Canadian Arctic Shelf Exchange Study Seeks Collaborators

Date: 
5 April 2000

The steering committee for the proposed Canadian Arctic Shelf Exchange Study
(CASES) is seeking interested scientists to participate in a research
network that would study the effects of shrinking and thinning of the Arctic
ice pack on climate and marine ecosystems. Those having such interests
should contact Louis Fortier, louis.fortier@bio.ulaval.ca or any member of
the steering committee listed below.
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Call for interest in participation

Dear Colleagues,

Recent evidence suggest that the Arctic is warming at (or faster than) the
rate predicted by Global Circulation Models. In particular, the alarming
shrinking/thinning of the Arctic ice pack, a phenomenon considered the
bellwether of global climate change, is taking place at the predicted pace.

Our experience with the International North Water Polynya Study (NOW)
http://www.fsg.ulaval.ca/giroq/now has convinced us (i.e. a sizeable
fraction of the Canadian Arctic marine research community and our foreign
allies) that a Network approach is the only way to answer the
ecosystem-scale questions raised by a reduction of the Arctic ice cover. The
NOW experience has also shown us that changes in the physical environment
have significant ecosystem consequences. At a recent meeting of the NOW
Network in San-Antonio, we were mandated by our Canadian and foreign
collaborators to start the process of forming a new international network to
focus Canadian and foreign university and government expertise onto the
question of impacts from a reduction of the Arctic ice pack on the ecosystem
off the Canadian Arctic coast.

Our objective is to conduct a major international field effort in the
Mackenzie Shelf-Beaufort Sea area to address
(1) the oceanographic-climatic causes of the shrinking/thinning of the
Arctic ice pack in and northward of this region
(2) the impact of ice reduction on the marine ecosystem
(3) modifications of local climate and climate feed-backs and
(4) the export and sequestration of carbon in the deep Arctic basins

Although building on the knowledge, expertise in logistics, and extensive
network of collaborations developed during NOW, this new program would not
be a continuation or renewal of NOW. It is a new project addressing issues
that go well beyond the study of a polynya. We propose to characterise the
physical, biological and biogeochemical rate processes from the Mackenzie
delta out as far as possible into the ice pack in the direction of the pole.
This Canadian-led international effort will build on earlier studies in the
Canadian Beaufort Sea and complement the US-led SBI program (Shelf-Basin
Interaction) in the Chukchi/Beaufort Seas to the west, and the recently
renewed GEWEX programme on the watershed of the Mackenzie River. This
region, where freshwater fluxes from a major terrestrial watershed play a
significant role in the accretion and ablation of sea ice, has recently
undergone significant change in ice and ocean climate. The proposed study
would be crucial to understand the causes and consequences of warming and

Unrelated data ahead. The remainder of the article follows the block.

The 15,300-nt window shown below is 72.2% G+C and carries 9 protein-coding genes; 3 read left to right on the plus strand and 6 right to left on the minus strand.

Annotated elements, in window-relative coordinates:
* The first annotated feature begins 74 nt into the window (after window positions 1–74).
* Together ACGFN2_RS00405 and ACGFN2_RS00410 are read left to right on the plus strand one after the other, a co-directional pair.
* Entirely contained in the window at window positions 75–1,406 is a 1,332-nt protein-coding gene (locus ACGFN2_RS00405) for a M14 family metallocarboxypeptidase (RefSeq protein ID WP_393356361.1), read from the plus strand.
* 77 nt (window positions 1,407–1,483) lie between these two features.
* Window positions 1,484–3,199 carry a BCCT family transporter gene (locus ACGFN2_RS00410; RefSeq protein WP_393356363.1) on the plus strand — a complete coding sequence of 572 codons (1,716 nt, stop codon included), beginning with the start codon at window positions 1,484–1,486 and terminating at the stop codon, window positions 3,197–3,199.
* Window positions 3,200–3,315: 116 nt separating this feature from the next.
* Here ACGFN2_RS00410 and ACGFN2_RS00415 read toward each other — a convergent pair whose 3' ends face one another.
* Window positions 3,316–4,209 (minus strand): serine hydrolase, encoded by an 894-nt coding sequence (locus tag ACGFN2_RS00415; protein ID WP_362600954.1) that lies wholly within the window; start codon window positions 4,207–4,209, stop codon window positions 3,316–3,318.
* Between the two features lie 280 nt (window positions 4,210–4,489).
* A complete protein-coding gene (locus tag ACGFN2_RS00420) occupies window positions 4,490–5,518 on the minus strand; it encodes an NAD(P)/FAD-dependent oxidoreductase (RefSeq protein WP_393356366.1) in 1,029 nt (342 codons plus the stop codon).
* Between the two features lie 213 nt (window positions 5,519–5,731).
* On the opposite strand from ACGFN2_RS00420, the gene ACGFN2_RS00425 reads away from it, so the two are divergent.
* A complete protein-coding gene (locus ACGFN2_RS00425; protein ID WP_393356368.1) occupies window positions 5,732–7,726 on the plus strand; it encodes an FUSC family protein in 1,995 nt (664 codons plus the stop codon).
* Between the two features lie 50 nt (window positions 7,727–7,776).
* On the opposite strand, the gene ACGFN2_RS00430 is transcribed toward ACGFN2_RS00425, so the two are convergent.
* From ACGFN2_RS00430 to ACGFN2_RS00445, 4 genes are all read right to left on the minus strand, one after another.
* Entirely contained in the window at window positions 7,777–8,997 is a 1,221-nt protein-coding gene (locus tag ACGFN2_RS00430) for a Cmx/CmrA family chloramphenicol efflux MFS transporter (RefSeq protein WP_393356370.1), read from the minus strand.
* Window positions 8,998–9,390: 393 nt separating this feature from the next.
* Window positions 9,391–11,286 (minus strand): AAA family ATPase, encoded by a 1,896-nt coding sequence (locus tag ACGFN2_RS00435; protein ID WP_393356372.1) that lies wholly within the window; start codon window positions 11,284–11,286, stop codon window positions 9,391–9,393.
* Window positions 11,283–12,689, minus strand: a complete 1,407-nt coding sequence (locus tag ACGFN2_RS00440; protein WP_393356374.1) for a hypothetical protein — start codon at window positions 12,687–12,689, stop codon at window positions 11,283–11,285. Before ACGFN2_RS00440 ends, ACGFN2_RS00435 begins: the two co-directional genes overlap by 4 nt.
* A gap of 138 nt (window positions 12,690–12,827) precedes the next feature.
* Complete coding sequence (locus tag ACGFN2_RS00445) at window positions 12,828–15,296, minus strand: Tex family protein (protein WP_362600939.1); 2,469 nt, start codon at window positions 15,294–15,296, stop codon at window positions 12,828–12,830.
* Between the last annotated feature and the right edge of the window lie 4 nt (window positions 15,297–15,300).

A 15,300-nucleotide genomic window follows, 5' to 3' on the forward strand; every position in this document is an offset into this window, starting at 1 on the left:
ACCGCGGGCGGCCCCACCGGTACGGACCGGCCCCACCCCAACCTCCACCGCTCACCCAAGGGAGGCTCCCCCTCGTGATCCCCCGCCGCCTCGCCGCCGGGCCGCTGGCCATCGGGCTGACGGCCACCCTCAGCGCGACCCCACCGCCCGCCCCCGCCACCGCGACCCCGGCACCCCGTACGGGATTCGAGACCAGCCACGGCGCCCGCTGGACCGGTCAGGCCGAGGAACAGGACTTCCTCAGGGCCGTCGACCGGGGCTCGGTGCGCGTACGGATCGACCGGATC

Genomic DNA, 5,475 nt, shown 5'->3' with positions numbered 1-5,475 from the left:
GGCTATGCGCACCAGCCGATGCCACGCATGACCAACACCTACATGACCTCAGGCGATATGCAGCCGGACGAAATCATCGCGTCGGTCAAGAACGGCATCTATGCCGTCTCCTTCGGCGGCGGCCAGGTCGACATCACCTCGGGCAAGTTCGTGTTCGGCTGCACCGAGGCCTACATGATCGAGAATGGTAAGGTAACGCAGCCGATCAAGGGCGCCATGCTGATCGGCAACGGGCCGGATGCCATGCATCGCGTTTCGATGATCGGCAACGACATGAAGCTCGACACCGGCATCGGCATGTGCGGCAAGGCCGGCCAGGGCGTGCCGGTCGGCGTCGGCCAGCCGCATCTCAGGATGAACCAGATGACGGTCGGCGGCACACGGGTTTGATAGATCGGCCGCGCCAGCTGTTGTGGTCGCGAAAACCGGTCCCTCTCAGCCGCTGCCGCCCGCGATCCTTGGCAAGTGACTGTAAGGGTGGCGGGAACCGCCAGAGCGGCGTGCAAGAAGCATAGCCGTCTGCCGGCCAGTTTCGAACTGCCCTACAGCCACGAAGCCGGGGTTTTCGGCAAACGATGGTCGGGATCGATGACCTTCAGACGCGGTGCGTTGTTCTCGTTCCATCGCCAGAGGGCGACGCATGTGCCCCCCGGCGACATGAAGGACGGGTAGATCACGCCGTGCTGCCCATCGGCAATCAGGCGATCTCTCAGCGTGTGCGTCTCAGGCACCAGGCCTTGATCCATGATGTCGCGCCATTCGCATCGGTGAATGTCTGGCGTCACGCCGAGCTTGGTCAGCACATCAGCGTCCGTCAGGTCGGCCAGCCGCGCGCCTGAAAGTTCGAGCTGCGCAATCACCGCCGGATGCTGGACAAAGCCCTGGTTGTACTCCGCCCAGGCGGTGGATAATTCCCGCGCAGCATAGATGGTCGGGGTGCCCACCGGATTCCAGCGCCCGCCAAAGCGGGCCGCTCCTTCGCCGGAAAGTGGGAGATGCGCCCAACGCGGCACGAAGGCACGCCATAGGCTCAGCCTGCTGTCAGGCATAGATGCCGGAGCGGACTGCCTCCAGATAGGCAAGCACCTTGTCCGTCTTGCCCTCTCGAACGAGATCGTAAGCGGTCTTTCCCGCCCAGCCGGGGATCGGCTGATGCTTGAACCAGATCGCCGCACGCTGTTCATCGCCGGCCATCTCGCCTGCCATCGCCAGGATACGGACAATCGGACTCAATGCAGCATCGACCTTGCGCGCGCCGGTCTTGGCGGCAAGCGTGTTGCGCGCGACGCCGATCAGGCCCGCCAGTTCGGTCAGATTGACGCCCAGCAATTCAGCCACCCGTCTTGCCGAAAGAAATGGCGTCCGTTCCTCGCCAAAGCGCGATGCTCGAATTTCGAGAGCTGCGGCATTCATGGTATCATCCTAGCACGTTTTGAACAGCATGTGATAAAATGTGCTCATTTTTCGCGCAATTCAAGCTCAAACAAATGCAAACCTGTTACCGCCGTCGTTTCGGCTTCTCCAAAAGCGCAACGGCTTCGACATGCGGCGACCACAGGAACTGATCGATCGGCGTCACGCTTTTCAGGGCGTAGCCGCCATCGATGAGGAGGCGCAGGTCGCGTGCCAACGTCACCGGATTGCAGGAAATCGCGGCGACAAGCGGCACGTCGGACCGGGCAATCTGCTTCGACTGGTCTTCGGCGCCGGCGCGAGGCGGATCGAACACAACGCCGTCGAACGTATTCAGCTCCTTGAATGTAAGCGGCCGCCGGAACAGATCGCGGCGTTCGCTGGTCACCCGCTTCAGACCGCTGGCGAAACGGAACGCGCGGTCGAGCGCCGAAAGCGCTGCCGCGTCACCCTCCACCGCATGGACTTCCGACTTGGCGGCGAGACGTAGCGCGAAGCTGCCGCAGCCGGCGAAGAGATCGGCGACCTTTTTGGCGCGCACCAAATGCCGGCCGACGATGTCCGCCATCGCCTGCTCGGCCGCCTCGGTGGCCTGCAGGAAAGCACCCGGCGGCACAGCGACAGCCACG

ice thinning in the western Canadian Arctic.

As with the North Water (NOW) project, this effort would be conducted in
partnership with the Departments of Fisheries & Oceans and Environment
Canada, and with teams in several countries. At this time, we have pledges
for participation from established scientists in several Canadian
universities, DFO, the USA and Japan, and are discussing collaboration with
colleagues in other countries. In anticipation of this new endeavour, we
have requested funding from the Canadian Foundation for Innovation to
improve our capacity to mobilise Canadian Coast Guard (CCG) ice breakers for
science. As the charter of ice-breakers involves major costs, we are
initiating discussions with our main foreign partners to develop joint
charters.

The principal milestones we envisage at this time are:
(1) This world-wide call for interest in participating in the new Network.
(2) Based on the input from 1): define the composition of the new network,
complete the scope of the program and write a Letter of Intent (LOI)
to NSERC (the Natural Sciences and Engineering Research Council of
Canada) for June 1.
(3) Depending on the response to the LOI, organise a
national/international workshop in Montreal in mid July 2000 to
finalise details of the program and a first draft of the full proposal
for submission on 1 October.

If you would like to participate in this new Research Network and believe
you can contribute research essential to its objectives (see above), please
contact Louis Fortier (louis.fortier@bio.ulaval.ca or 418-656-5646) or any
member of the Steering Committee (below), to discuss an eventual
participation.

Louis Fortier, Universite Laval, louis.fortier@bio.ulaval.ca
David Barber, University of Manitoba, dbarber@ms.umanitoba.ca
Eddie Carmack, Institute of Ocean Sciences, carmacke@dfo-mpo.gc.ca
Jody Deming, University of Washington, jdeming@uwashington.edu
Mark Johnson, University of Alaska, johnson@ims.alaska.edu
Mitsuo Fukuchi, National Institute for Polar Research, fukuchi@nipr.ac.jp
Louis Legendre, Universite Laval, louis.legendre@bio.ulaval.ca
Robie Macdonald, Institute of Ocean Sciences, macdonaldrob@pac.dfo-mpo.gc.ca